ConservationSpace Release 1.0 uses the ResearchSpace image viewing and annotation module. It was extended to add features that now include shape and text annotation capabilities along with threaded comments that are associated with each annotation. Filtering and searching functions were also developed. A number of features were investigated and some were developed during the Release 2.0 work period.  These included side-by-side image comparison, overlays, layering, and rotation. All image manipulation and development during Release 2.0 conforms to the International Image Interoperability Framework (IIIF) standards.  The development team and partners understood the need for and complexity in adopting a robust image viewing and annotation tool package.  The group worked within IIIF standard to identify and integrate the best possible solution within the time and budget allotted.  In November 2015, the Gallery’s IT staff established a working relationship with the IIIF governing body along with Sirma to speed up development of imaging tools that are of benefit to the imaging component in ConservationSpace.  These efforts will have positive short and long term impact on ConservationSpace manifest in an outstanding package of image processing tools for conservators.
 

Future Collaboration Capacities
ConservationSpace easily facilitates sharing information. Accordingly, the idea that conservators from around the world could collaborate by viewing and adding to conservation documentation as processes are unfolding is a goal that could be more fully realized with the release of ConservationSpace. Outside collaborators could be given access to specific information through guest accounts with defined user roles and permissions. 

Source: http://conspace.wixsite.com/conservationspace/technology

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History of the Development of ConservationSpace

ConservationSpace evolved from discussions at workshops organized by The Andrew W. Mellon Foundation that identified the need for a system for the conservation community. A well-designed software system that would facilitate the work of conservation professionals by creating, storing and extending documents with robust metadata had been lacking in the profession.  Many institutions had adopted internally developed systems using off the shelf software solutions.   Most conservation professional lack a centralized system for records management and storage.  

Lacking such a system limits a conservators ability to efficiently create, capture, store, and retrieve vital documentation of cultural objects and also leaves important hard copy and digital assets at risk falling victim to inadequate record preservation policies, personnel changes, accident or natural or man-made disasters. Having a document management system for conservation could solve this deficiency.  In addition, robust metadata incorporated with a cultural object record and uniform computerized records management will facilitate the ability to organize and search data collectively that was once only accessible through manual inspection of individual physical files or institutional databases. The system would also open the possibility for global sharing of cultural heritage information.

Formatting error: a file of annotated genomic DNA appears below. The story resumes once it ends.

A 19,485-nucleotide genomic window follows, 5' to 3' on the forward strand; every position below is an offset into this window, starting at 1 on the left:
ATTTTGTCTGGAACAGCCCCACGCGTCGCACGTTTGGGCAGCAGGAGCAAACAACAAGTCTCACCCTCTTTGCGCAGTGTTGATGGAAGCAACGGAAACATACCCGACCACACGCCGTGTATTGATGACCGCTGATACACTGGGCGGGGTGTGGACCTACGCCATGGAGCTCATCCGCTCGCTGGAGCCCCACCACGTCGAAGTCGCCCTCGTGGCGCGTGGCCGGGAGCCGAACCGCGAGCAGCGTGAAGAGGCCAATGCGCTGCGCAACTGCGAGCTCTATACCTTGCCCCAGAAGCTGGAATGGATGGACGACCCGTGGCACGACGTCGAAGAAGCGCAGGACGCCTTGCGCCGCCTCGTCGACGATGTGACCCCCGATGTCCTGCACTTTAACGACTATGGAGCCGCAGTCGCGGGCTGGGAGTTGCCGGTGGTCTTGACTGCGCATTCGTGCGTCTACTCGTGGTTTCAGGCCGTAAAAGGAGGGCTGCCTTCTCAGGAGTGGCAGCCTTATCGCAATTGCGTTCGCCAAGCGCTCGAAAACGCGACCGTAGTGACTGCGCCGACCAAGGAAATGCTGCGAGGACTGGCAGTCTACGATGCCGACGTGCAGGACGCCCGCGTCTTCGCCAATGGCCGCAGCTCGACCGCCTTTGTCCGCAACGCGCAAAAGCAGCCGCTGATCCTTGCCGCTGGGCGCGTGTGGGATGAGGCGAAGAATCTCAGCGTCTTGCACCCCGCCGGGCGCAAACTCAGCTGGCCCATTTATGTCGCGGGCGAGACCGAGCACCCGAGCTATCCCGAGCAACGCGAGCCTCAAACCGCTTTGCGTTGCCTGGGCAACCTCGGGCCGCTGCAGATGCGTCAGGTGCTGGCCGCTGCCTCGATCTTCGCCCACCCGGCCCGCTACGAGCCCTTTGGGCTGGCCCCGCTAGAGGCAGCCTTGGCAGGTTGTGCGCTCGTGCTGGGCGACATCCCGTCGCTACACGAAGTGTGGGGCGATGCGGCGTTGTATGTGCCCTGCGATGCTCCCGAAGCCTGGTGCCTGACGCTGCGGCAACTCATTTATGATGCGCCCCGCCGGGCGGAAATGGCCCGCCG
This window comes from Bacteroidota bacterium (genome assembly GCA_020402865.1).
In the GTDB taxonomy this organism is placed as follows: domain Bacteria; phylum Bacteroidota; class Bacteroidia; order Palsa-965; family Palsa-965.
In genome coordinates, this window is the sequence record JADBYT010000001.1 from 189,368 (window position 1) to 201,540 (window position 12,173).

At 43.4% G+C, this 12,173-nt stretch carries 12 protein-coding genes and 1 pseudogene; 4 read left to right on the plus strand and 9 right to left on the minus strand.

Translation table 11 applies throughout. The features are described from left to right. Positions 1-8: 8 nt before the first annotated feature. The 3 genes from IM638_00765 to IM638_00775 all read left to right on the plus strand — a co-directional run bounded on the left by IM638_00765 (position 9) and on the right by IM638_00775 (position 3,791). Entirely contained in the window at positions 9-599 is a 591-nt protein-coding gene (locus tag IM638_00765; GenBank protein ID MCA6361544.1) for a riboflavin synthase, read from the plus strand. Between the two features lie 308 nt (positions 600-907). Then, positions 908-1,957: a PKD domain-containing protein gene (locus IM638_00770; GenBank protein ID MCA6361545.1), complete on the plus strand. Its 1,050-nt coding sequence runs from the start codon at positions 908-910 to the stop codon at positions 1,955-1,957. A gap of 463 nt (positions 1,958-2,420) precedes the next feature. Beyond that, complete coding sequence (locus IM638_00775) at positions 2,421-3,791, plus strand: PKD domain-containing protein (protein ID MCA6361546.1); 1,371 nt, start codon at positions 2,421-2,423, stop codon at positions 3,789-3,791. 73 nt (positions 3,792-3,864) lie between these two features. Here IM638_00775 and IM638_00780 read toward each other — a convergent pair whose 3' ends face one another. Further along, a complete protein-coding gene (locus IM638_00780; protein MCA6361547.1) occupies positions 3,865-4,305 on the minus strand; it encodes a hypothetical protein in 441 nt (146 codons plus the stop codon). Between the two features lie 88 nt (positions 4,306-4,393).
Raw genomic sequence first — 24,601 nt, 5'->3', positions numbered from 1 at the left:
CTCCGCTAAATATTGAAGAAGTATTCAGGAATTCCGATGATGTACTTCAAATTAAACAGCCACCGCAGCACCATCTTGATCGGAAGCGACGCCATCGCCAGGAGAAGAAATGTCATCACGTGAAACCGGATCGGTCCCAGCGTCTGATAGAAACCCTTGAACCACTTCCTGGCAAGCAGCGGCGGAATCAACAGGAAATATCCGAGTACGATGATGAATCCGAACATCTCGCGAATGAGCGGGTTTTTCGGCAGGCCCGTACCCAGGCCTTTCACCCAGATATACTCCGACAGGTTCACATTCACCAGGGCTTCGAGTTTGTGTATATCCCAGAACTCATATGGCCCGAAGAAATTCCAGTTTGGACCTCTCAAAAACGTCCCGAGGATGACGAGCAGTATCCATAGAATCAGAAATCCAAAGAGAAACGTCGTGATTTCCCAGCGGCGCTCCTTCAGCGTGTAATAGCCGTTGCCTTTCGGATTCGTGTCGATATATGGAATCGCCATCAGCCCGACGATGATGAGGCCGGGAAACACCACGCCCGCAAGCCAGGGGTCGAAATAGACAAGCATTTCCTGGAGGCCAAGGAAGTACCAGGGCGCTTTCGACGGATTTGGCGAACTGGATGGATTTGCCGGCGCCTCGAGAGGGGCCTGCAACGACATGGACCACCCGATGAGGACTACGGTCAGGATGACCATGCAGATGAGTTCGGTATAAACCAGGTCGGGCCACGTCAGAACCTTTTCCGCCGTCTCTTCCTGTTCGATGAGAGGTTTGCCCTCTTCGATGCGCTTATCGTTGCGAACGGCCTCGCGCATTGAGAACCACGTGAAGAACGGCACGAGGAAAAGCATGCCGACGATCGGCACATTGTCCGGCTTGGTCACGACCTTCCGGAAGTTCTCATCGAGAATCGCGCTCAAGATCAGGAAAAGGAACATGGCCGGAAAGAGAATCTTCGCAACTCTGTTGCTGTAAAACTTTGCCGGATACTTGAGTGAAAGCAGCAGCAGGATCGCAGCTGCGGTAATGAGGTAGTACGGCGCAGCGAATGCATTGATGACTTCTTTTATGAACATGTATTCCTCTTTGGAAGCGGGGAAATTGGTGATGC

Design Phase – Preliminary Planning

With funding from the Andrew W. Mellon Foundation, preliminary investigations concerning the design of ConservationSpace were undertaken by the Office of Digital Assets and Infrastructure (ODAI) at Yale University. The core team in this planning stage comprised Margaret Bellinger (Director, ODAI), Kenneth Hamma (Project Manager), Angela Spinazze (independent consultant), Chuck Patch (independent consultant), Sam Quigley (Art Institute of Chicago), Joe Padfield (National Gallery, London), Koven Smith (Metropolitan Museum of Art), and Sam Wood (British Museum). The team was responsible for overseeing design meetings and documenting whatever ideas, suggestions, and decisions transpired.

Two community design workshops, held in 2009, helped to identify functional requirements for a software application that would support and manage conservation processes, documentation, and related scientific data. Sixty-four conservation professionals from the United States, Europe, and Australia—representing forty-nine institutions and organizations—participated in the two workshops. Participants in the Design Phase identified workflows for nineteen processes commonly used by conservators and conservation scientists. The next step, development of a plan for implementing some of these workflows in an actual application, began in October 2010.

A planning grant from the Mellon Foundation in 2010  enabled a group of museum conservators and information technology managers to come up with functional requirements for ConservationSpace. Twenty-six individuals representing the core team, the Partner institutions, and interested individuals attended meetings held at the National Gallery of Art on November 2010 and May 2011 to discuss the scope of work and to plan a formal process for developing a proposal for building the software